Perhaps, one might be right to say the human voice is the single most important sound producer in the world. It is the oldest and most versatile musical instrument, and it is readily accessible by every human being.
Although the voice is available to everybody, not all can use it professionally. The first thing to grasp in your pursuit of a better singing voice should be a fair knowledge of how your voice works, and then you can proceed to developing it.
- How the Voice Works
When you want to speak or sing, you breathe out, and the breath travels upwards to your larynx, located in the throat (in the area behind the ‘Adam’s apple’). The larynx is located at the top of the windpipe. The larynx is bigger in males than it is in females, which attributes to the deeper voice in males. You can feel your larynx vibrating by placing your hand on your throat and humming.
When you’re not speaking the air passes through without any obstruction. But when you speak, the vocal cords are brought close together by tiny muscles in the larynx.
When the air hits these vocal folds it makes them vibrate. At this stage, the ‘voice’ is just a buzz, which is then amplified by the resonating cavities in your mouth and upper throat. This sound is further enhanced by vibration in the bones of your skull and other parts of the body (this is why, if you are ill with a head cold or a sore throat, your voice often sounds different than usual).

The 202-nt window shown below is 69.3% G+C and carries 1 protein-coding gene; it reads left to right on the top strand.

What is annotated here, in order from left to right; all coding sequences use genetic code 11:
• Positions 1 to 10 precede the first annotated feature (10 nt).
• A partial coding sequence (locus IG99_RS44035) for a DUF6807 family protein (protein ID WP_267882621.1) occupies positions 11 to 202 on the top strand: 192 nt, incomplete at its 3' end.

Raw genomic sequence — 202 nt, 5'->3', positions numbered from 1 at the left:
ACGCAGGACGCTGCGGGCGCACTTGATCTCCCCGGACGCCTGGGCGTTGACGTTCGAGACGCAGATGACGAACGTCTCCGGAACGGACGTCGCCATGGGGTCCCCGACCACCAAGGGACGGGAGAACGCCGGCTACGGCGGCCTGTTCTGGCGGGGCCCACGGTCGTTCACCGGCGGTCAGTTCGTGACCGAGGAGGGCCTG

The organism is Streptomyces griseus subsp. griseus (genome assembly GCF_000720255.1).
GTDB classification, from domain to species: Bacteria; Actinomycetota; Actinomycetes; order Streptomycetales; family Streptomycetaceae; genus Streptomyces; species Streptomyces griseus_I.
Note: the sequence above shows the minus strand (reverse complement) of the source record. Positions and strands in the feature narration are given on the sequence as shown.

The sound is shaped into words by your ‘articulators’ – things like the tongue, lips and soft palate, the shape, size and motion of which create your own unique voice. A person can control the pitch of their voice, by making the vocal cords stretch at different lengths.
A person does not consciously think about stretching his vocal cords when he speaks. Throughout a person’s life, the sound of his voice may change. The voice of a child will deepen as he grows older, due to their larynx increasing in size. Changes in facial shape, also changes the sound of one’s voice. Losing or gaining teeth can change the sound of a persons’ voice.
Sing for 5 minutes, record it and analyse how you think your voice is different from every other voice you’ve heard.
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